Book Nerds Anonymous gives To Have and To Hold four out of five nerds.
“refreshing” “inventive” “great lead characters”
Amani Zarin is a real genie housewife and the star of 101 Nights from Boroughs Publishing Group. She’s relocated from Jinnistan to Jersey to figure out a way to save her homeland. After a sensual wedding night, she settles into a suburban life of swinging neighbors, wandering deer, afternoon champagne cocktails, an angry genie ex, and a scientist husband who monitors her every move. Can she last for 101 Nights or will she bring down the house with a flick of a fiery finger? Reluctant Rapture is the second book in the 101 Nights romance series. The first book is To Have and To Hold. Each book is only $1.99 from Boroughs Publishing Company.
Authors need reviews. Am I right? You want a potential reader to know what other readers think about your book. More and more statistics in this insta-pubbed crowded world tell us that “word of mouth” is still the best way to promote your book. [Read Jane Friedman's blog on "Using Word-of-Mouth (Not Media Attention) to Sell Books."] And here’s a piece from NPR about using word-of-mouth. Essentially, the publisher gives out lots of free copies and hopes people like it enough to spread the word.
And how do you get that word of mouth? Simple. You get people talking about your book. Not so simple. Well, reviews are one way to do that. Even non-professional reader reviews posted on Amazon send Amazon analytics into overdrive. Get a certain number of reviews within a certain number of days from the book’s release (I think it’s something like 30 reviews in three days) and your book may rise to the top of a recommended page. Supposedly, you don’t even need good reviews for that to happen. But another source I read indicated that the reviews really need to be three stars or above. (I could get the source attribution for you, but I’m on deadline with another book…just go with it.) The inclination might be to rustle up a couple of dozen relatives and ask them to quickly post a two-liner on Amazon (20-word minimum) saying:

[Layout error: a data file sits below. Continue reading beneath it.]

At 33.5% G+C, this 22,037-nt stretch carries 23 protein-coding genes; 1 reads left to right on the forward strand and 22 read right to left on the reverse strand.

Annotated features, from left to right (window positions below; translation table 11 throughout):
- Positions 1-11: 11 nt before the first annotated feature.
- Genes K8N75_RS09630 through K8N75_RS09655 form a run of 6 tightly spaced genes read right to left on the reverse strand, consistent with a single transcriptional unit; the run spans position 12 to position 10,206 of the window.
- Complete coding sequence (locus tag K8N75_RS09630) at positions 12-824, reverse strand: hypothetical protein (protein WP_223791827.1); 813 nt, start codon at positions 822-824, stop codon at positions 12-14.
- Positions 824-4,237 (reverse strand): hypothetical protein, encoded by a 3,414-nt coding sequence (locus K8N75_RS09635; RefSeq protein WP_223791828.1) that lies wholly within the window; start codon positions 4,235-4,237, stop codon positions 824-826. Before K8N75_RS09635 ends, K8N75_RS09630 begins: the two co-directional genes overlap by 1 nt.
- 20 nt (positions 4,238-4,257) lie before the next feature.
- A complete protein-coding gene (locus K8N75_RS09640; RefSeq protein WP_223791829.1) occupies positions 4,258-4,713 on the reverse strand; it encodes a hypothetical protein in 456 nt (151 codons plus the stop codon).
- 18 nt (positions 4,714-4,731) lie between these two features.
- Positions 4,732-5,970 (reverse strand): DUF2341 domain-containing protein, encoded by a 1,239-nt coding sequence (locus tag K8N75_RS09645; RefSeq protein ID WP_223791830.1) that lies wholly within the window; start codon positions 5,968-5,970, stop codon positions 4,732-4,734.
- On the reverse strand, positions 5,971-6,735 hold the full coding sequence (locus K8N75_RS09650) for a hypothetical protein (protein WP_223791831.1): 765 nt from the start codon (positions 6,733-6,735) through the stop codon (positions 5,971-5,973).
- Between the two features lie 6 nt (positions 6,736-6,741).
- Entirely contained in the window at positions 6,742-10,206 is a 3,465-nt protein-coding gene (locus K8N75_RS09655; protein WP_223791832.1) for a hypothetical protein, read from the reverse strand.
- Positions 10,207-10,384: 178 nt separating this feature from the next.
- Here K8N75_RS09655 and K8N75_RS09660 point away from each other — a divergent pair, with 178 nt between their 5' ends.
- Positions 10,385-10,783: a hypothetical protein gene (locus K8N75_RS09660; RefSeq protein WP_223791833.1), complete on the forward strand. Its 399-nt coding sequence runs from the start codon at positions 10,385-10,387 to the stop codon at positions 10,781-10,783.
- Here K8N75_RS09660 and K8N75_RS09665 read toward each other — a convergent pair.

“I loved this book. You should get this book today! You won’t be sorry. I don’t even know what genre this is but I loved it anyway because my second cousin told me I do. Five Stars!!”
Those types of write-ups may populate your Amazon page, but they’re really not going to do anything for your sales. And you know it. You probably gave your relatives copies of the book and that’s as far as it’s going to go. So, ultimately, you’re not helping your sales and you may detract from the credibility of your buy page. Bottom line, get legitimate reviews. It’ll take some time to identify the reviewers who might like your book. Much like word-of-mouth, this takes another old-fashioned effort….good ol’ legwork. Check out other books on Amazon that might be similar to yours; read the reviews and see who the reviewers are. Email addresses aren’t always included, but you will get a snapshot of many blogs that review your genre. Contact the blog, send a copy of your book, and hope for the best.
Which is what brings me to the point of this blog. The best doesn’t have to be five stars. I just received a three-star review from The Vampire Book Club that I really appreciated. It was clear, pointed, and right on about the major elements of the book. She shared what she liked about the book and the strong aspects of it. Basically, she had nothing bad to say other than it wasn’t the type of book she normally reads. The Genie Ignites was more of a thriller or romantic suspense…which is what I intended it to be. So, I’m very pleased with the review. And she leaves the reader with this pithy summation:
“The author knows how to pull a switcheroo that left me wanting to read the next book, just to see what happens.”
That’s a sales pitch right there for the second book in the series, The Genie Smolders…which releases next month from Boroughs Publishing Group.
101 Nights is my new series, called Romantisodes, from Boroughs Publishing Group.The first book is To Have and To Hold and begins the story of Amani Zarin, an ambassador from Jinnistan, and Jason Masters, the physicist who can help her save her homeland. She doesn’t trust humans, but she’ll have to trust him….or at least tolerate him. Their first meeting is on their wedding day. Irritation soon turns to intrigue.